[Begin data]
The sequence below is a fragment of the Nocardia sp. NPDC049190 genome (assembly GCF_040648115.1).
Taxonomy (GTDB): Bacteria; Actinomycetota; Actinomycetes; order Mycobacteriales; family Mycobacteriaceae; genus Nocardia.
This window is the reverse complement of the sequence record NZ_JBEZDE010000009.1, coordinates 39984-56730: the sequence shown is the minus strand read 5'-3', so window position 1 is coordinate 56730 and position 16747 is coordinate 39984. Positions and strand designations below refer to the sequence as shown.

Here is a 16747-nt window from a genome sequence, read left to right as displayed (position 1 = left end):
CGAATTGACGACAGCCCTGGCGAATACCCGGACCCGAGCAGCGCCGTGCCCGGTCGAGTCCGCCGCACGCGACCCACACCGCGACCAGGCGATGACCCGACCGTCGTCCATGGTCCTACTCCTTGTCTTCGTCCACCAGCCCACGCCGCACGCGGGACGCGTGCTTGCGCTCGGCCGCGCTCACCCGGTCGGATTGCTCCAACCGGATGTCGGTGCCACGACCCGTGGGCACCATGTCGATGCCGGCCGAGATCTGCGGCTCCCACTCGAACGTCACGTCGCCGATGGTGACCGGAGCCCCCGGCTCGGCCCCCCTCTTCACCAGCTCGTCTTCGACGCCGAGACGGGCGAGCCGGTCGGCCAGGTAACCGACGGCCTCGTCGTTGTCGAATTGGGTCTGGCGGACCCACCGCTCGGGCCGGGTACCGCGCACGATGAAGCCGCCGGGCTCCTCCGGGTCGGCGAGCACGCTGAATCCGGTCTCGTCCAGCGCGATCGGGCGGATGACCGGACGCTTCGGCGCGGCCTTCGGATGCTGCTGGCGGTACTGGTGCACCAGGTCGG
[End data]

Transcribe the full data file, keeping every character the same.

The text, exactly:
The sequence below is a fragment of the Nocardia sp. NPDC049190 genome (assembly GCF_040648115.1).
Taxonomy (GTDB): Bacteria; Actinomycetota; Actinomycetes; order Mycobacteriales; family Mycobacteriaceae; genus Nocardia.
This window is the reverse complement of the sequence record NZ_JBEZDE010000009.1, coordinates 39984-56730: the sequence shown is the minus strand read 5'-3', so window position 1 is coordinate 56730 and position 16747 is coordinate 39984. Positions and strand designations below refer to the sequence as shown.

Here is a 16747-nt window from a genome sequence, read left to right as displayed (position 1 = left end):
CGAATTGACGACAGCCCTGGCGAATACCCGGACCCGAGCAGCGCCGTGCCCGGTCGAGTCCGCCGCACGCGACCCACACCGCGACCAGGCGATGACCCGACCGTCGTCCATGGTCCTACTCCTTGTCTTCGTCCACCAGCCCACGCCGCACGCGGGACGCGTGCTTGCGCTCGGCCGCGCTCACCCGGTCGGATTGCTCCAACCGGATGTCGGTGCCACGACCCGTGGGCACCATGTCGATGCCGGCCGAGATCTGCGGCTCCCACTCGAACGTCACGTCGCCGATGGTGACCGGAGCCCCCGGCTCGGCCCCCCTCTTCACCAGCTCGTCTTCGACGCCGAGACGGGCGAGCCGGTCGGCCAGGTAACCGACGGCCTCGTCGTTGTCGAATTGGGTCTGGCGGACCCACCGCTCGGGCCGGGTACCGCGCACGATGAAGCCGCCGGGCTCCTCCGGGTCGGCGAGCACGCTGAATCCGGTCTCGTCCAGCGCGATCGGGCGGATGACCGGACGCTTCGGCGCGGCCTTCGGATGCTGCTGGCGGTACTGGTGCACCAGGTCGG